8.12 – Sammy Watkins (WR – KC)
I love the value of Sammy Watkins this year. The fact that you can get a piece of the Chiefs offense in rounds eight or nine is worth the draft capital. In his first year in Kansas City, Watkins did average 9.3 fantasy points per game over his eight healthy games. I like having Watkins on this team as part of a rotation of high-upside WRs.
9.01 – Emmanuel Sanders (WR – DEN)
Well, no risk it, no biscuit. Most fantasy owners will probably try to avoid WRs with all of these question marks, but I see it as a group with tremendous upside at a discount. Sanders was someone who I didn’t have on my draft board earlier this offseason based on the uncertainty around coming back from a torn Achilles, but from what we’ve seen and heard, it looks like Sanders will be ready to go. Sanders was off to a nice start in 2018 averaging 10.6 points per game before the injury, which was good enough for WR17.
10.12 – Justin Jackson (RB – LAC)
After taking three RBs to start the draft and then going with a TE and five straight WRs, I figured it was time to take a few flyers at the RB position. Clearly, Justin Jackson’s value is dependent on the status of Melvin Gordon, but as of writing this, the prospect of Gordon returning for the start of the season looks slim. Jackson did a fine job sharing the workload with Austin Ekeler late in the season and could be a solid bye week replacement as long as Gordon is away from the team.
11.01 – Darwin Thompson (RB – KC)
With the recent reports that Thompson has been getting reps ahead of veteran Carlos Hyde, rookie Darwin Thompson should definitely begin to climb up draft boards. While we all love what we saw from Damien Williams to end last season, I’m taking any lottery ticket I can get in that Kansas City backfield. Based on the track record of RBs in an Andy Reid offense, if Williams struggles or can’t handle the workhorse role, the next man up will have incredible value.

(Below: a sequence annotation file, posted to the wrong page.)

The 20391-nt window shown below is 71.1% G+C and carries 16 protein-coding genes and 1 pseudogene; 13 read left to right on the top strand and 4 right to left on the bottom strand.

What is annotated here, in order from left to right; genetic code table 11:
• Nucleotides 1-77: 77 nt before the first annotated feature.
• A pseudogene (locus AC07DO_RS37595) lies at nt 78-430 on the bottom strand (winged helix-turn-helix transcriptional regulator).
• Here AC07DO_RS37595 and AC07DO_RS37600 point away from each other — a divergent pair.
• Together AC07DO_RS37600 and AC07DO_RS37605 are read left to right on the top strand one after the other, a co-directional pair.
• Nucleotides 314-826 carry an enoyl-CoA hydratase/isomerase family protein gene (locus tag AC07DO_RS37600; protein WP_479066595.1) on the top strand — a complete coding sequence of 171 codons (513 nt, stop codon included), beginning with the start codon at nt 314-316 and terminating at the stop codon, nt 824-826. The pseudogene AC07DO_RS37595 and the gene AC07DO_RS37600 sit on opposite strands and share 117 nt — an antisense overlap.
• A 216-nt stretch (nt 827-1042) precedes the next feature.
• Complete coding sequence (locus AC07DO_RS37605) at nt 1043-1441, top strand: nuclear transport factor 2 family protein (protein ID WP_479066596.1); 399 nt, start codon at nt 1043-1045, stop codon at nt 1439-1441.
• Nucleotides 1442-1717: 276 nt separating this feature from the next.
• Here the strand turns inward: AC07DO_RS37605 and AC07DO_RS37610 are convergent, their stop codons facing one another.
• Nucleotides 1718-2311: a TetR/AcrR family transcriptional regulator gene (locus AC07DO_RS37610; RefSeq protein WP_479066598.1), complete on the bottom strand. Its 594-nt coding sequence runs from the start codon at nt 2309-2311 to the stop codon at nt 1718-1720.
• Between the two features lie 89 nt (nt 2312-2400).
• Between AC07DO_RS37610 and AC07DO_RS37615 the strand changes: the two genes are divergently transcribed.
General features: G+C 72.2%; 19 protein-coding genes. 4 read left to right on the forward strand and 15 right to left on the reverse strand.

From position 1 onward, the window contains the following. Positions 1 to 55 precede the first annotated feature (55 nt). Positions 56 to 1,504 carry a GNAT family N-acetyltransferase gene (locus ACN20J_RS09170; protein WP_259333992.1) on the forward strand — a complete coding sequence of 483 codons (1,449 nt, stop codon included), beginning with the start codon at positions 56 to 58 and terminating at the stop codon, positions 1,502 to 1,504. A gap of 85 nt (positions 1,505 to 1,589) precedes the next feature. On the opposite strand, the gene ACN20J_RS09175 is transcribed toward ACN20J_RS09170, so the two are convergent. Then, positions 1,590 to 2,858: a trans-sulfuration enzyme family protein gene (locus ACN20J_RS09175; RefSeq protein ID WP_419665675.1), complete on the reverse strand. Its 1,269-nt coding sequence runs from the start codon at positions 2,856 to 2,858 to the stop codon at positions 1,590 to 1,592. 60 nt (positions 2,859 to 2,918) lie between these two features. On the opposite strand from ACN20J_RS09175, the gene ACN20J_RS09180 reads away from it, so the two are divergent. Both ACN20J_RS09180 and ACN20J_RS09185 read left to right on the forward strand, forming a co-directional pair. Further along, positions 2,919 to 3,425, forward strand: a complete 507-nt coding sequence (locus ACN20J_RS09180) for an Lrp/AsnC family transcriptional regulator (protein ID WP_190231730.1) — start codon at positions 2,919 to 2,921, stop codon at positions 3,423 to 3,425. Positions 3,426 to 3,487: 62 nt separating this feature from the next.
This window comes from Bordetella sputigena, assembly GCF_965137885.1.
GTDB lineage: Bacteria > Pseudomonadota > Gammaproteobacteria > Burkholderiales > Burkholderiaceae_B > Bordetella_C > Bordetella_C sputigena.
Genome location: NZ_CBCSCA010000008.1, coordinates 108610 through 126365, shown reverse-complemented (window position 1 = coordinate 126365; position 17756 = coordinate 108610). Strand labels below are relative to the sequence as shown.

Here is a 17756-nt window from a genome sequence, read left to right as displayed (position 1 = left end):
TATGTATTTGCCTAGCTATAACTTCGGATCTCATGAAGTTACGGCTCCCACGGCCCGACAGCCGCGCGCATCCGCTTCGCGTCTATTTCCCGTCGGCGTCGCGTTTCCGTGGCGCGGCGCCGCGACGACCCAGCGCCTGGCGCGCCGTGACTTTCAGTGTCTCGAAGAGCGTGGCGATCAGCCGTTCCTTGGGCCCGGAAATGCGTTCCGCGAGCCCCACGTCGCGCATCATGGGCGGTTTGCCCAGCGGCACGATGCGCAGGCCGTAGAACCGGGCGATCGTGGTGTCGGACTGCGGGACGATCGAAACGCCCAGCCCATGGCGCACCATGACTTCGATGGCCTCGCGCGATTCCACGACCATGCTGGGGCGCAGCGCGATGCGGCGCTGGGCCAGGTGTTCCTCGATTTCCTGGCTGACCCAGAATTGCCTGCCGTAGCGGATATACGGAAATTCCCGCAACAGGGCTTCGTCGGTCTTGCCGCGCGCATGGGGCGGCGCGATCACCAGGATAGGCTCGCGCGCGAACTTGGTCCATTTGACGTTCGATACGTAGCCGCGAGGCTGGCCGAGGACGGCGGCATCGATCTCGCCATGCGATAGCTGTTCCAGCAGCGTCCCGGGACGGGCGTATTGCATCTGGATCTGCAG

12.12 – James Washington (WR – PIT)
I promise, I am not contractually obligated to draft James Washington in every mock draft, but that has seemed to be how it’s played out. In case you missed it, Antonio Brown and his 168 targets have moved to Oakland this offseason, and while Roethlisberger and the Steelers might not lead the league in passing attempts again, there should be plenty of opportunities to go around.
13.01 – Jared Goff (QB – LAR)
Per usual, QB late. I’m telling you, if you’re not a believer, try it for yourself. I’m not giving away any hidden secrets here, but if you haven’t jumped on board with this strategy, now’s the time. Goff is one of the better values on draft day in my opinion despite the rough finish to 2018. As mentioned, it sounds like Kupp will be ready to go for the Rams in Week 1. This is great news for those lucky enough to draft Goff as their starting QB as Goff was averaging 21.5 points per game before Kupp went down with the ACL injury. For reference, that would have ranked him third at the position.
This is exactly why we recommend mock drafts. Being able to freely try out strategies without consequences is the best way to calibrate your perceptions and fine-tune your strategies. Of course, it’s easier to start off with three straight RBs in standard scoring and getting Kittle at the end of round four might have been a gift, but I actually really liked how this one turned out in the end. There is clearly a ton of risk with the WRs I drafted, but I’m not sure you’ll be able to find much more upside at the position in rounds five-nine. Honestly, I would love to play this team out, just to see how it ended up.
You check out the full results here to see where other players went throughout the draft.